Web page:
Privilege and equity in healthcare

By | Wed March 7, 2018

I shared the other day the idea the for the privileged equity feels like oppression.

It occurred to me that this is in part why I am scared at the idea of moving back to Canada and relying on the Canadian healthcare system. The Canadian system is a good one. It is mostly equitable. It suffers from the same issues as most, in that people in rural areas don’t get as good care as those who live closer to major medical centres. That issue exists in the US too.

But, at the moment, I’m extremely privileged when it comes to healthcare. I have good insurance. For the most part, I have access to excellent doctors, and I can afford my medicines. I have learned to use my privilege to get good healthcare.

I feel like moving back to Canada, I won’t get as good of care. I likely won’t have access to a PCP that I don’t have to wait for, but also one that I can ask unlimited questions in a single visit. I likely won’t get to choose my specialists. Actually, as an empowered patient, I know that the key to getting good healthcare in Canada is finding the right PCP (Family Doctor). I would need to find one that would be willing to work with me on my healthcare, rather than one that expects me to simply “comply”. A PCP that would allow me to choose which specialists I’m referred to. I cannot help but think that I would be a nightmare patient for any Canadian Family Doctor, and that is part of what scares me.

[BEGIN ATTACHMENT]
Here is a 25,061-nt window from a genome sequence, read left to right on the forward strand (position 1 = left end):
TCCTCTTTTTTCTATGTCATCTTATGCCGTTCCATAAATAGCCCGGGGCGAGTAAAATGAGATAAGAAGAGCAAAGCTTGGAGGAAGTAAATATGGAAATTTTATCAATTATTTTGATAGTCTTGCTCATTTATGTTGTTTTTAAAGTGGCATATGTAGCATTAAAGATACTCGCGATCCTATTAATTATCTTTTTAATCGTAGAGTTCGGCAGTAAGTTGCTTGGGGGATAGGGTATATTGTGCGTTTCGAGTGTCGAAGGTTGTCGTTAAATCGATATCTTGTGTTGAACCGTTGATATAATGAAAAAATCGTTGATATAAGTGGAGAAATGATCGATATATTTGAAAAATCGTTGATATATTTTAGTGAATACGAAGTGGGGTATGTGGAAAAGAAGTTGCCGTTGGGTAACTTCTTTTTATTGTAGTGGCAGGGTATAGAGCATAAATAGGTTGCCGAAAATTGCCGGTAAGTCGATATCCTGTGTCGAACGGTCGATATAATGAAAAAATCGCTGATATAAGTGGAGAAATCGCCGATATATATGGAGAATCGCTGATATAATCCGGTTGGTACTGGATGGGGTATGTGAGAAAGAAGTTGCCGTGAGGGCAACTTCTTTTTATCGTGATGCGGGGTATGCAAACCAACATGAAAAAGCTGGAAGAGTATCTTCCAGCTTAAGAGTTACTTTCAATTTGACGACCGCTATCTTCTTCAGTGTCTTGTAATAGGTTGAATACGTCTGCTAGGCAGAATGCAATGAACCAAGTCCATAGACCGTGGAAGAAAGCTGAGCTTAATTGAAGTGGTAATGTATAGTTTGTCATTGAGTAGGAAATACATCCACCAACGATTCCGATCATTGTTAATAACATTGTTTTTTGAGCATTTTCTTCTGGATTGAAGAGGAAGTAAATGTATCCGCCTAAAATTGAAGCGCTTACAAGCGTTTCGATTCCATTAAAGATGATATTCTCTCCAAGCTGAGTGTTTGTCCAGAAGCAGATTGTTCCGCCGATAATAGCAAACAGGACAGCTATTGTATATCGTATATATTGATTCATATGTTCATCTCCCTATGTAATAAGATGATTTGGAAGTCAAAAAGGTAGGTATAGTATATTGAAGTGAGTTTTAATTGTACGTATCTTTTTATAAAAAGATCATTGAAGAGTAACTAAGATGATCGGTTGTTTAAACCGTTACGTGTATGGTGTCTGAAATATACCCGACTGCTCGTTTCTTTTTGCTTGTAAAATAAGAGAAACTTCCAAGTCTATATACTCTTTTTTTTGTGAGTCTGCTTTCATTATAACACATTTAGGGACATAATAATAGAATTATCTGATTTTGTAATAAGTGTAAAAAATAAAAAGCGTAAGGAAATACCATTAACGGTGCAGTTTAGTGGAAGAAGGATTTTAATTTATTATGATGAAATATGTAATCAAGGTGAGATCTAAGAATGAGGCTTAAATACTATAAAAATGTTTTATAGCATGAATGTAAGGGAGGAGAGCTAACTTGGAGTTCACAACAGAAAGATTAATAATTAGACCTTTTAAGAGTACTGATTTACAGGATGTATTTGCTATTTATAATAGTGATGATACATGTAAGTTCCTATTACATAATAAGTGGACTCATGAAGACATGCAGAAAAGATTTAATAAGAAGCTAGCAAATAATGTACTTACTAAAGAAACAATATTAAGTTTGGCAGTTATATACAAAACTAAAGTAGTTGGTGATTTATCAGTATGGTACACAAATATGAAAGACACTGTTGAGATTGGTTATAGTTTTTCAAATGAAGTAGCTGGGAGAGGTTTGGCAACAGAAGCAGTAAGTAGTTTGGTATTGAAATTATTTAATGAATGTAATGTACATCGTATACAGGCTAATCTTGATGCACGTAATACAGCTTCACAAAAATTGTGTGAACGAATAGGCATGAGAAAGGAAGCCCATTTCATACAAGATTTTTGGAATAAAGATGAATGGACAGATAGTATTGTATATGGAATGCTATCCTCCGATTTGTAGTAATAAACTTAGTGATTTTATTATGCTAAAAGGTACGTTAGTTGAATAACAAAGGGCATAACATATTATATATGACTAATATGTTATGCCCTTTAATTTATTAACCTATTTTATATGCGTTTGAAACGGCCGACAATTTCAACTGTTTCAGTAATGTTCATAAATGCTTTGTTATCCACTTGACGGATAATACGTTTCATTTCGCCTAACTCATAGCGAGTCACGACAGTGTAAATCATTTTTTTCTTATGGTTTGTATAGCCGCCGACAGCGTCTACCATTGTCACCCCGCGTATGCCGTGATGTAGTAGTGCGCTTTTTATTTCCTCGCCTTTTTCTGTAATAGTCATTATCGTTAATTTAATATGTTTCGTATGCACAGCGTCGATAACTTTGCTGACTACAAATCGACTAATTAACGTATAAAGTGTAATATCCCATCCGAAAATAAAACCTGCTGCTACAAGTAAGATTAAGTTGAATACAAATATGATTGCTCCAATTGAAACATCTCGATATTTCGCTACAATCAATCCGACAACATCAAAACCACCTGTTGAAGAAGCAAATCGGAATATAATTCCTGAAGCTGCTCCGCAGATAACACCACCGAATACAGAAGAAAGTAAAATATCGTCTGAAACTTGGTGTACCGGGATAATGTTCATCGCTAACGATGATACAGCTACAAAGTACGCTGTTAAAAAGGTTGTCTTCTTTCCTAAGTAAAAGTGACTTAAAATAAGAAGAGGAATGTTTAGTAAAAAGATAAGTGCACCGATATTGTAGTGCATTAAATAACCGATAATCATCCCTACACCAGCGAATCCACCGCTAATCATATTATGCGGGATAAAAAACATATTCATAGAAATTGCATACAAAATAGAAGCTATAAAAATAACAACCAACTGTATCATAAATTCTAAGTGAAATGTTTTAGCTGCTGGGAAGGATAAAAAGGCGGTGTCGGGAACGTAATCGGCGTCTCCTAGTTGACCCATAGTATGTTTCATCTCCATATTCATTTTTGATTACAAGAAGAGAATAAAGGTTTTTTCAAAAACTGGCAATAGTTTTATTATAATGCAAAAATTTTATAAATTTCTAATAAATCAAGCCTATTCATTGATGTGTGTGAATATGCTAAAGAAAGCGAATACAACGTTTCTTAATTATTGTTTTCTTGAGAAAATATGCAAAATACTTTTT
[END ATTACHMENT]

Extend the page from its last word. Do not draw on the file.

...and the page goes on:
I realize now that a large part of my fear of going back to Canada is that it means a loss in the privilege that I currently have. It means that I will become equal to anyone else in the system, and that is a loss to me.

This is causing me to really question my values. I struggle because it is easy to say that I value equity, but when it comes to my healthcare, I am thankful that I am currently in a place of privilege – and it is something that I don’t want to let go of. I am afraid of losing the privilege. I am afraid that it will lead to suffering – and yet – I think that everyone is entitled to good healthcare and that means that I need to let go of the privilege that I have in order to allow for equality. I’m not willing to let go of it just yet …

One thought on “Privilege and equity in healthcare

  1. nancyspoint

    Hi Becky,
    I think any time we have to change our healthcare routine, provider, doctor or whatever, it causes stress. I had to chuckle when I read your words about being a nightmare patient for any Canadian Family Doctor. Wondering why you feel that way. Good luck as you make your decisions. Appreciate your candor. So many of us aren’t even aware just how much privilege we have – in healthcare and in other areas as well.

    Reply

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